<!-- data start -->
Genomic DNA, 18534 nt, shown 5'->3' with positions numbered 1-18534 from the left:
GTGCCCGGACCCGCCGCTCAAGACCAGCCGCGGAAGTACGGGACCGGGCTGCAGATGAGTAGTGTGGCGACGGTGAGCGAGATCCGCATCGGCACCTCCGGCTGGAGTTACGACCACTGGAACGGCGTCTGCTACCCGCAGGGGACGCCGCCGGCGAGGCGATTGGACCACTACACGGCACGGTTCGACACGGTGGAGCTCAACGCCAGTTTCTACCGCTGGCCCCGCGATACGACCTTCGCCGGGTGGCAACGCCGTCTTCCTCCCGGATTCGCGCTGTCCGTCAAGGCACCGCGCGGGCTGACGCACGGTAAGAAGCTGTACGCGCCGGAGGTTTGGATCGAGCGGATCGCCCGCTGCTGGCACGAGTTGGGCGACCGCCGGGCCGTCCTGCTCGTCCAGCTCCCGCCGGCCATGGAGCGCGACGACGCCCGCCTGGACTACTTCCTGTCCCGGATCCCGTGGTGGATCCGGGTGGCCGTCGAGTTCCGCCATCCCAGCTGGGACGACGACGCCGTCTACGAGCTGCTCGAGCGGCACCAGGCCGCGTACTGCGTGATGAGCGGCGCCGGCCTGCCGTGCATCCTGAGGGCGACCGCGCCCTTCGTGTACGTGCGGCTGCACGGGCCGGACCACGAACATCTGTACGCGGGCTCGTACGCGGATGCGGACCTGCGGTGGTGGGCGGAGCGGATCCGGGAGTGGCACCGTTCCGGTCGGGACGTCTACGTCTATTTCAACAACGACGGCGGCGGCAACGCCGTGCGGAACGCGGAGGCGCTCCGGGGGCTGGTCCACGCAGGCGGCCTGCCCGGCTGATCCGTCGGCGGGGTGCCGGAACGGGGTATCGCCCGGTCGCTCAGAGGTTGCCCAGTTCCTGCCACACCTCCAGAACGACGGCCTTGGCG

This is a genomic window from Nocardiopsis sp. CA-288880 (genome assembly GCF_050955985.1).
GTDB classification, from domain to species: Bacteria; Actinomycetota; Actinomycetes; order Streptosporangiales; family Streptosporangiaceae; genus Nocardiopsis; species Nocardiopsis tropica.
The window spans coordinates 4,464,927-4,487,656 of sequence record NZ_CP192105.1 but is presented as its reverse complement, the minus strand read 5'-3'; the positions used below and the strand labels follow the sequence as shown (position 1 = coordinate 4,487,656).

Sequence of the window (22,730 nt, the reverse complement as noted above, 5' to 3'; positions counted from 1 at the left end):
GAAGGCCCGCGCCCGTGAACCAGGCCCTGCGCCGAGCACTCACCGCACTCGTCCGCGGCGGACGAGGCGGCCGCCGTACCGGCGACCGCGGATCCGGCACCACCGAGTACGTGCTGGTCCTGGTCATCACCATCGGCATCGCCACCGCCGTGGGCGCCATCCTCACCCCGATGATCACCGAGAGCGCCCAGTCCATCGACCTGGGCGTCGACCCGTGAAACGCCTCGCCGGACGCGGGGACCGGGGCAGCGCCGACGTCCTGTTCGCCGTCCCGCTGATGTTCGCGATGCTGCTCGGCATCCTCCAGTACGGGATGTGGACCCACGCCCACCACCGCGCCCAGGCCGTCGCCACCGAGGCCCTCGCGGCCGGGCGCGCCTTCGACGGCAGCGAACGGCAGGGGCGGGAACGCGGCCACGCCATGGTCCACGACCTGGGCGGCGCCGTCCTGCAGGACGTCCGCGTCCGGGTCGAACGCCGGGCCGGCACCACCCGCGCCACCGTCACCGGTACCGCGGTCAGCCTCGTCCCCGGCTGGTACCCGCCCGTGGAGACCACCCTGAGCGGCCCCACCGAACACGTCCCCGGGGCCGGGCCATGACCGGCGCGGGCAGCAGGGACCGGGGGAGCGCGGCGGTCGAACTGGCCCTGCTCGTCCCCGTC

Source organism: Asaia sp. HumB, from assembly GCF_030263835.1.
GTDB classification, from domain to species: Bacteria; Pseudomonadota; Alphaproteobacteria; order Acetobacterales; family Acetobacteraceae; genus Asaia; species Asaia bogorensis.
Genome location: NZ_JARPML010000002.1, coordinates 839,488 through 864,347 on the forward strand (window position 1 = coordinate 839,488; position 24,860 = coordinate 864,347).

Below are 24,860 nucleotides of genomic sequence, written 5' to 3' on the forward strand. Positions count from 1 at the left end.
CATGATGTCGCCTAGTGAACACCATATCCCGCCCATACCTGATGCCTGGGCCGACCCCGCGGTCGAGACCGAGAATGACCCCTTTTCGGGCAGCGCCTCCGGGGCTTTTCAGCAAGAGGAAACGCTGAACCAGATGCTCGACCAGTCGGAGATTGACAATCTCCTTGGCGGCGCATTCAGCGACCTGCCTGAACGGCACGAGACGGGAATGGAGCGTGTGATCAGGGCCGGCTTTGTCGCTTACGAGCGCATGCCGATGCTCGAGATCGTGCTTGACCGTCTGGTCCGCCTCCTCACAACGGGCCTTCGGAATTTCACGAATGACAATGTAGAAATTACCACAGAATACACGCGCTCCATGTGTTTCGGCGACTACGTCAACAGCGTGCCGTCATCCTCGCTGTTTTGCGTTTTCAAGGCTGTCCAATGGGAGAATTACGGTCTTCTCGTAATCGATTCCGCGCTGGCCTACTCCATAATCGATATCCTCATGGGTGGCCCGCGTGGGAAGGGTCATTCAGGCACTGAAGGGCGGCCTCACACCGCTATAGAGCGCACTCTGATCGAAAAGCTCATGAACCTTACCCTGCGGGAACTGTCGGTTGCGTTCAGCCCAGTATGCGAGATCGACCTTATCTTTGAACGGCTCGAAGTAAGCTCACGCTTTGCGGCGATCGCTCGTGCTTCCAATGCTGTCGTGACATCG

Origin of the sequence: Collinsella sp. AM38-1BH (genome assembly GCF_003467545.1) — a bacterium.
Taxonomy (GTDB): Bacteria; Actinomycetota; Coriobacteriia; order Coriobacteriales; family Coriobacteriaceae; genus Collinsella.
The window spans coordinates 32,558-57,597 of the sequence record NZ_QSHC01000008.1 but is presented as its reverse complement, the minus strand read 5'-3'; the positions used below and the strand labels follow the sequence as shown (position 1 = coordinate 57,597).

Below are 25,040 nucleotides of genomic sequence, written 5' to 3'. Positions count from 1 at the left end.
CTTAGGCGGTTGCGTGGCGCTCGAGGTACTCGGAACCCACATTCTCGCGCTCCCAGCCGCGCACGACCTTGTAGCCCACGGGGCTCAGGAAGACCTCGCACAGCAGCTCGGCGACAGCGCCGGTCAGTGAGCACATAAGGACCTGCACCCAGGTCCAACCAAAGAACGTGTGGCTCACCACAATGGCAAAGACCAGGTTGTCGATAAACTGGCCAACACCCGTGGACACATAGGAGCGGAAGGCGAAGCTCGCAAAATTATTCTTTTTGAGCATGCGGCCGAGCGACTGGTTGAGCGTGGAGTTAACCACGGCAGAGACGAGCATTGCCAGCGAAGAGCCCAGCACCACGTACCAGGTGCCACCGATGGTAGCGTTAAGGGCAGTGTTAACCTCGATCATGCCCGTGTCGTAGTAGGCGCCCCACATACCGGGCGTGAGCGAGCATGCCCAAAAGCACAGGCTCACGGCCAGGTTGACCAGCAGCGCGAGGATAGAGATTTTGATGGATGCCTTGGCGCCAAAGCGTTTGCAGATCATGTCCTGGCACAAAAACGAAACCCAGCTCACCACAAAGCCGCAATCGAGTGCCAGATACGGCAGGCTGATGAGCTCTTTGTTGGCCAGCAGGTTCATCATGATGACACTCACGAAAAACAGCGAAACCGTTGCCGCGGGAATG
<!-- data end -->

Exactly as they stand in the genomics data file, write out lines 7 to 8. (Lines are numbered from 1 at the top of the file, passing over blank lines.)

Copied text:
GAAGGCCCGCGCCCGTGAACCAGGCCCTGCGCCGAGCACTCACCGCACTCGTCCGCGGCGGACGAGGCGGCCGCCGTACCGGCGACCGCGGATCCGGCACCACCGAGTACGTGCTGGTCCTGGTCATCACCATCGGCATCGCCACCGCCGTGGGCGCCATCCTCACCCCGATGATCACCGAGAGCGCCCAGTCCATCGACCTGGGCGTCGACCCGTGAAACGCCTCGCCGGACGCGGGGACCGGGGCAGCGCCGACGTCCTGTTCGCCGTCCCGCTGATGTTCGCGATGCTGCTCGGCATCCTCCAGTACGGGATGTGGACCCACGCCCACCACCGCGCCCAGGCCGTCGCCACCGAGGCCCTCGCGGCCGGGCGCGCCTTCGACGGCAGCGAACGGCAGGGGCGGGAACGCGGCCACGCCATGGTCCACGACCTGGGCGGCGCCGTCCTGCAGGACGTCCGCGTCCGGGTCGAACGCCGGGCCGGCACCACCCGCGCCACCGTCACCGGTACCGCGGTCAGCCTCGTCCCCGGCTGGTACCCGCCCGTGGAGACCACCCTGAGCGGCCCCACCGAACACGTCCCCGGGGCCGGGCCATGACCGGCGCGGGCAGCAGGGACCGGGGGAGCGCGGCGGTCGAACTGGCCCTGCTCGTCCCCGTC

Source organism: Asaia sp. HumB, from assembly GCF_030263835.1.